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    @Vilx- I suspect with good quality insulation on the flex, and suitably malleable clamp you'd be fine to tighten all the way down... but with lower-quality insulation or a very rigid clamp... well, just remember that if you apply pressure enough either side of an insulated conductor, you'll end up displacing (cutting) the insulation with the conductor... which could lead to live exposed, shorts, fire, death, etc... – Attie Feb 22 at 23:28

If copper is as thick as declared (some Chinese cables sometimes aren't as thick as advertised: you can identify them because gets hot when used). 0,75mm^2 should be fine for any PC on both 110V and 230V. 0,75 flexy is often used in space heaters where current are 3x computer usage. So use good quality 3x0,75 flex cord would be fine for any apliances drawing up to 10A.

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    Honestly, I wouldn't pull 10 amps through a 0,75 squared if I had a choice. Cables that thin can't possibly be rated for that current. However, a computer PSU (which is about as much as OP will power indicated in the question), won't pull 10A. Not by a longshot. It's a computer, not a washing machine. I don't know where you got your numbers from, but they're wrong and don't have anything to do with this question. – Mast Feb 23 at 22:35
  • Agreed, 0.75mm square cable is good for 10 amps but only just if the installation conditions are ideal. Many things reduce the installation conditions from being ideal, nonetheless it will work up to its rating. – Willtech Feb 24 at 0:43
  • NEC rates #14 wire (2,08sqmm) at 15/20/25A in cases where the wire rising to 60/75/90 degrees C is tolerable. That assumes 25C ambient and in-walls with poor air cooling. Mind you, NEC numbers are very conservative compared to Europe. Rule of thumb in that neighborhood, go down 4 sizes, cut ampacity in half. Down 4 sizes is #18=0,823sqmm, which is a tick bigger than 0,75. #18 would be 7.5/10/12.5A. Also, UL allows higher ampacity than that on appliance cords. So 0,75 should be OK but don't bundle em. – Harper Feb 24 at 16:39
  • @Mast Fun fact. A computer that advertises itself as a "pro gaming computer" might in the US. There are 1000W powersupplies. Add 10% for losses to get 1.1kW. Divide by 120 to get 9.2A. So, it's not totally unreasonable. – Patrick M Feb 24 at 19:22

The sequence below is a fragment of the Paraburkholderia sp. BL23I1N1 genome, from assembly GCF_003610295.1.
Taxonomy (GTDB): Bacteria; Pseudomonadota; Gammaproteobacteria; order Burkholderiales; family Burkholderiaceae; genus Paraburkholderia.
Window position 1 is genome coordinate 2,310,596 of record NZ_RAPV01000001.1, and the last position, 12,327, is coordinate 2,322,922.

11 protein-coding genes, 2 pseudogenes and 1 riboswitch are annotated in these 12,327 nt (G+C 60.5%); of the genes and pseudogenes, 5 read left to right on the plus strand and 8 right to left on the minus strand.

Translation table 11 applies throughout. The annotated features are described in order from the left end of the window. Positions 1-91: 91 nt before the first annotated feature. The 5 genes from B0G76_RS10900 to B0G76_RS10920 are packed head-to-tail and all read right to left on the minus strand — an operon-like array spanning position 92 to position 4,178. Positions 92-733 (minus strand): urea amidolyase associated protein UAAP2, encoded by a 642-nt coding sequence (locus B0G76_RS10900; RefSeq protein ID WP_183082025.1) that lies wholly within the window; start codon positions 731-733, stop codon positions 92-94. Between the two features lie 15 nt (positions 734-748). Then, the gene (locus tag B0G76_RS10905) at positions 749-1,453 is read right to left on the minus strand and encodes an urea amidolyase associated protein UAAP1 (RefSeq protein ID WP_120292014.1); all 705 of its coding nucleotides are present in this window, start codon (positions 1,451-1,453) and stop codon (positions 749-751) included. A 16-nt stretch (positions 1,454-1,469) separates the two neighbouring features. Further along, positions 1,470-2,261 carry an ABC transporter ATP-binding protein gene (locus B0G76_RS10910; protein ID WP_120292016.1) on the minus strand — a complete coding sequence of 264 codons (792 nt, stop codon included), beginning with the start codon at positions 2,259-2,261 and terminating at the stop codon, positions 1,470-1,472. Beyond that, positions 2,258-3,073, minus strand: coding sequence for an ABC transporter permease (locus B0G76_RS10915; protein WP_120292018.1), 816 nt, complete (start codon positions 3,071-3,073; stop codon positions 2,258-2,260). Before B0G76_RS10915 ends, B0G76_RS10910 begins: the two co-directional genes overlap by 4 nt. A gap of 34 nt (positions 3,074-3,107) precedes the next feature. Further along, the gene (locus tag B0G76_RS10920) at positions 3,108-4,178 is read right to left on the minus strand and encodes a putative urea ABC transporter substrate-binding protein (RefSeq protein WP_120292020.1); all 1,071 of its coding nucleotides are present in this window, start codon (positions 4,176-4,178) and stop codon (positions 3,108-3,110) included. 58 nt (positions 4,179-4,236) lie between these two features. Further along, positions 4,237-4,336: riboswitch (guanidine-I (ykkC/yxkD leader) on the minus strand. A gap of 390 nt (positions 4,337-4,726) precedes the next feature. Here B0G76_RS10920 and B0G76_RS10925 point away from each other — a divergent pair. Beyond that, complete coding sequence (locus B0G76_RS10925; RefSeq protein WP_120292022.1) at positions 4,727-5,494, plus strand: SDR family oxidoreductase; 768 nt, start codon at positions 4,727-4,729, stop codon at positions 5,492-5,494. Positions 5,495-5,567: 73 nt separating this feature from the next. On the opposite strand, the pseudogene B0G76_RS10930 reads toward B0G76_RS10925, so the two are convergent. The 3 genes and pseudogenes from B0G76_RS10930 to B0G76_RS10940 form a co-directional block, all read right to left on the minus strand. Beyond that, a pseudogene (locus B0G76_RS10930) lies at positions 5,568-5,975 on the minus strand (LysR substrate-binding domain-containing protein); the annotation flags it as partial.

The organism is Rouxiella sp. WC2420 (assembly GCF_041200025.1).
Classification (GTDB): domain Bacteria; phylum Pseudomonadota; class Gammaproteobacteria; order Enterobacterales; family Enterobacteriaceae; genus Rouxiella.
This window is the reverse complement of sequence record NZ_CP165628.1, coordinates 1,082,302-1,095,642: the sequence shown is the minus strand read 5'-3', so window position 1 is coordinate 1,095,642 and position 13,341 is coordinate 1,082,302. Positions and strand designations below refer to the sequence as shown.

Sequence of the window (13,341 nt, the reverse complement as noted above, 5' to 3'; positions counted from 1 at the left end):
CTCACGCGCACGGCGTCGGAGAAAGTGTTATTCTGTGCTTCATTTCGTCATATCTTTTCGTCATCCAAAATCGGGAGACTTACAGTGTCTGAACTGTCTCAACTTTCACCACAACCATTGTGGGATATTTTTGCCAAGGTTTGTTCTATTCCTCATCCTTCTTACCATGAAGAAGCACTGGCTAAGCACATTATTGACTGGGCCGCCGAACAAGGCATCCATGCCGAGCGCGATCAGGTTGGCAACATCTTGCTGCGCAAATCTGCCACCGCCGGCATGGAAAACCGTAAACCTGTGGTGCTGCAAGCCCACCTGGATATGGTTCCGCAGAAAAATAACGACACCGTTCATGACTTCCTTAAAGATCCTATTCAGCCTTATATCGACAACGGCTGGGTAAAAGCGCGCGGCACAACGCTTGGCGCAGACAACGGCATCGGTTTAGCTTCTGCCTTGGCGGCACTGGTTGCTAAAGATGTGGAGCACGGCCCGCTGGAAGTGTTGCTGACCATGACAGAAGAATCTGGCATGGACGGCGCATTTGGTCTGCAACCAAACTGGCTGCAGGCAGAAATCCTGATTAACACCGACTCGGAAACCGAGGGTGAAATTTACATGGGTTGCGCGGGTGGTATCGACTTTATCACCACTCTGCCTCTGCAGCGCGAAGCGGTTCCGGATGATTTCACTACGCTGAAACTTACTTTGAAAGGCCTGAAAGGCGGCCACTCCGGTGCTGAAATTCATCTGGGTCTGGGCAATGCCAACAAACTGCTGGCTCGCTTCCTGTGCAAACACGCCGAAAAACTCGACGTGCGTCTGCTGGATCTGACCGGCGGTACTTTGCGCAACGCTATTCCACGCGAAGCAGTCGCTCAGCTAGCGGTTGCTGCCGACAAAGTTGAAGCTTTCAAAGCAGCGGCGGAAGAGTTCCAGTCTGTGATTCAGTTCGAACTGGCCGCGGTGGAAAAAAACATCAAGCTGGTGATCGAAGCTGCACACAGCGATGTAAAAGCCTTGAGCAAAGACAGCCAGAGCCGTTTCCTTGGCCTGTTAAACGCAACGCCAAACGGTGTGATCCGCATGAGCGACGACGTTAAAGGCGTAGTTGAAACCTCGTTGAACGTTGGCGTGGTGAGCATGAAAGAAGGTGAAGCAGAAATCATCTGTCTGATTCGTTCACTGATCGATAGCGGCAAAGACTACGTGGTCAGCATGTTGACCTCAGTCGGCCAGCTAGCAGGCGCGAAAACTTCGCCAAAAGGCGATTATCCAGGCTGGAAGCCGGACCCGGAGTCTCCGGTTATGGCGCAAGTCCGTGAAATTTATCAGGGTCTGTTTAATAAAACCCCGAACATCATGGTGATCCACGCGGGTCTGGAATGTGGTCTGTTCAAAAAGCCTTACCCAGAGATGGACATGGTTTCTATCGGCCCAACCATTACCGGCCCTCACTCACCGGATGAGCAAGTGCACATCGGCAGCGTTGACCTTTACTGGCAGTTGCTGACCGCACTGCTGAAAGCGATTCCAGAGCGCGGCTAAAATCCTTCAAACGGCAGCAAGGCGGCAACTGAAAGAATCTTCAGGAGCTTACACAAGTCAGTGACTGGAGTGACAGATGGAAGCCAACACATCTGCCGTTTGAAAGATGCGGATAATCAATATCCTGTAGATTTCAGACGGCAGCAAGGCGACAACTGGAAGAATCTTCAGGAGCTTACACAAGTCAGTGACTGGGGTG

• @PatrickM On 120V, sure. But those schuko's work a lot better on the EU net, carrying 230V. So half your amps. – Mast Feb 24 at 20:32

Have a look at the cables and their connectors and what they say. Unless you got some very cheap cables it should be fine to switch them around. Just by looking at their exterior you can't say much about the actual inner structure. The cable "gauge" is important for what you should be using it for but as it's a standard product there shouldn't be much variance unless you go for very cheap cables.


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Look at the markings on the cable

Wire gauge

This will typically be in square millimeters or American Wire Gauge (AWG). (Above: 500 MCM is neither). You can look online to see if this satisfies your ampacity needs, keep in mind flexible cordage is allowed slightly higher amperes than would be permitted for in-building wiring where it is packed in with insulation.

Ampacity is determined by the cable's ability to shed heat, so it is limited by the diameter of the cable (which determines heat shed capacity) as much as wire gauge (which determines heat created).

This is also important if you like to bundle bunches of power cables for neatness. If it were permanent building wiring, you are not allowed to bundle more than 3-4 before being obliged to derate the cables, reduce their ampacity or upsize the wires. For instance I once wanted 7 circuits in a conduit. I would have had to derate from #12 wire (20A nominal) to #10 (30A nominal). Heat created is a square function of amperage, so 20A makes only 4/9 of the heat that 30A would.

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UL Listing or equivalent - this takes care of so very much